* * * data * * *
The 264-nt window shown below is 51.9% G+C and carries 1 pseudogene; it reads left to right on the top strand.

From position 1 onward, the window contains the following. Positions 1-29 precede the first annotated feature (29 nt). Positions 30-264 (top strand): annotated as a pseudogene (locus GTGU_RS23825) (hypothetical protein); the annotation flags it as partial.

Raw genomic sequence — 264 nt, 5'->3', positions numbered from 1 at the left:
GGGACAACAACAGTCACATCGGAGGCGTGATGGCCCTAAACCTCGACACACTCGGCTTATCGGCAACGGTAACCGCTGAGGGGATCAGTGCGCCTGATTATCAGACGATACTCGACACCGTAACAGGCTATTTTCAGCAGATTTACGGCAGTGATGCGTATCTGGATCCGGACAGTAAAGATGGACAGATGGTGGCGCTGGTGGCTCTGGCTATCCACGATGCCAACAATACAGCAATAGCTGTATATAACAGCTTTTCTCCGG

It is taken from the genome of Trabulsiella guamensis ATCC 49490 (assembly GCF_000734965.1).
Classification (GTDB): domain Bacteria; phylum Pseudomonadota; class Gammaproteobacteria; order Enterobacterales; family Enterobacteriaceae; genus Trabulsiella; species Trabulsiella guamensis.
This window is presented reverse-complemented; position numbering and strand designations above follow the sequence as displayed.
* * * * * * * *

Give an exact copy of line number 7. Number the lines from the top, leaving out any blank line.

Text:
This window is presented reverse-complemented; position numbering and strand designations above follow the sequence as displayed.